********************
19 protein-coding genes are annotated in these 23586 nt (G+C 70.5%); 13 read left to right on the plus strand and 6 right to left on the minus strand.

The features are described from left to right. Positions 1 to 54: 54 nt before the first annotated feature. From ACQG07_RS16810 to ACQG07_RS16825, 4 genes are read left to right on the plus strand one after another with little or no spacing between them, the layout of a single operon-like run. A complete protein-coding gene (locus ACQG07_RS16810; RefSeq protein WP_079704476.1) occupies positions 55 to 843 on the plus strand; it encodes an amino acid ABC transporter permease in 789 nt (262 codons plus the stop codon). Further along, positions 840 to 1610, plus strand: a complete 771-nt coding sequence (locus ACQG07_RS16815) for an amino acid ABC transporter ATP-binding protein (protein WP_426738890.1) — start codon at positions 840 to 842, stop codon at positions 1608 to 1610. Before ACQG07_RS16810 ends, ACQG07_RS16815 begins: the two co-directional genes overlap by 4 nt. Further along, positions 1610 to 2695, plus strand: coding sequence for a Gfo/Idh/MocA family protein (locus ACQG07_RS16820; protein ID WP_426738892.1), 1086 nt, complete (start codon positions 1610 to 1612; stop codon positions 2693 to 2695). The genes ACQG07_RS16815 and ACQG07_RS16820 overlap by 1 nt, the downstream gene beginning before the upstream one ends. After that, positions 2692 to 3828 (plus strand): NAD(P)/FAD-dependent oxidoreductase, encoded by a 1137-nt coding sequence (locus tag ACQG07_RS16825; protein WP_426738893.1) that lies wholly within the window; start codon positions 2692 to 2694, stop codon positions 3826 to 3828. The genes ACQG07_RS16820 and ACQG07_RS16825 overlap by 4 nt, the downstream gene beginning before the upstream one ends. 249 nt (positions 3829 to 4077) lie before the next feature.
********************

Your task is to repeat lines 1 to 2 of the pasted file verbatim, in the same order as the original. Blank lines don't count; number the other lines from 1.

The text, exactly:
19 protein-coding genes are annotated in these 23586 nt (G+C 70.5%); 13 read left to right on the plus strand and 6 right to left on the minus strand.

The features are described from left to right. Positions 1 to 54: 54 nt before the first annotated feature. From ACQG07_RS16810 to ACQG07_RS16825, 4 genes are read left to right on the plus strand one after another with little or no spacing between them, the layout of a single operon-like run. A complete protein-coding gene (locus ACQG07_RS16810; RefSeq protein WP_079704476.1) occupies positions 55 to 843 on the plus strand; it encodes an amino acid ABC transporter permease in 789 nt (262 codons plus the stop codon). Further along, positions 840 to 1610, plus strand: a complete 771-nt coding sequence (locus ACQG07_RS16815) for an amino acid ABC transporter ATP-binding protein (protein WP_426738890.1) — start codon at positions 840 to 842, stop codon at positions 1608 to 1610. Before ACQG07_RS16810 ends, ACQG07_RS16815 begins: the two co-directional genes overlap by 4 nt. Further along, positions 1610 to 2695, plus strand: coding sequence for a Gfo/Idh/MocA family protein (locus ACQG07_RS16820; protein ID WP_426738892.1), 1086 nt, complete (start codon positions 1610 to 1612; stop codon positions 2693 to 2695). The genes ACQG07_RS16815 and ACQG07_RS16820 overlap by 1 nt, the downstream gene beginning before the upstream one ends. After that, positions 2692 to 3828 (plus strand): NAD(P)/FAD-dependent oxidoreductase, encoded by a 1137-nt coding sequence (locus tag ACQG07_RS16825; protein WP_426738893.1) that lies wholly within the window; start codon positions 2692 to 2694, stop codon positions 3826 to 3828. The genes ACQG07_RS16820 and ACQG07_RS16825 overlap by 4 nt, the downstream gene beginning before the upstream one ends. 249 nt (positions 3829 to 4077) lie before the next feature.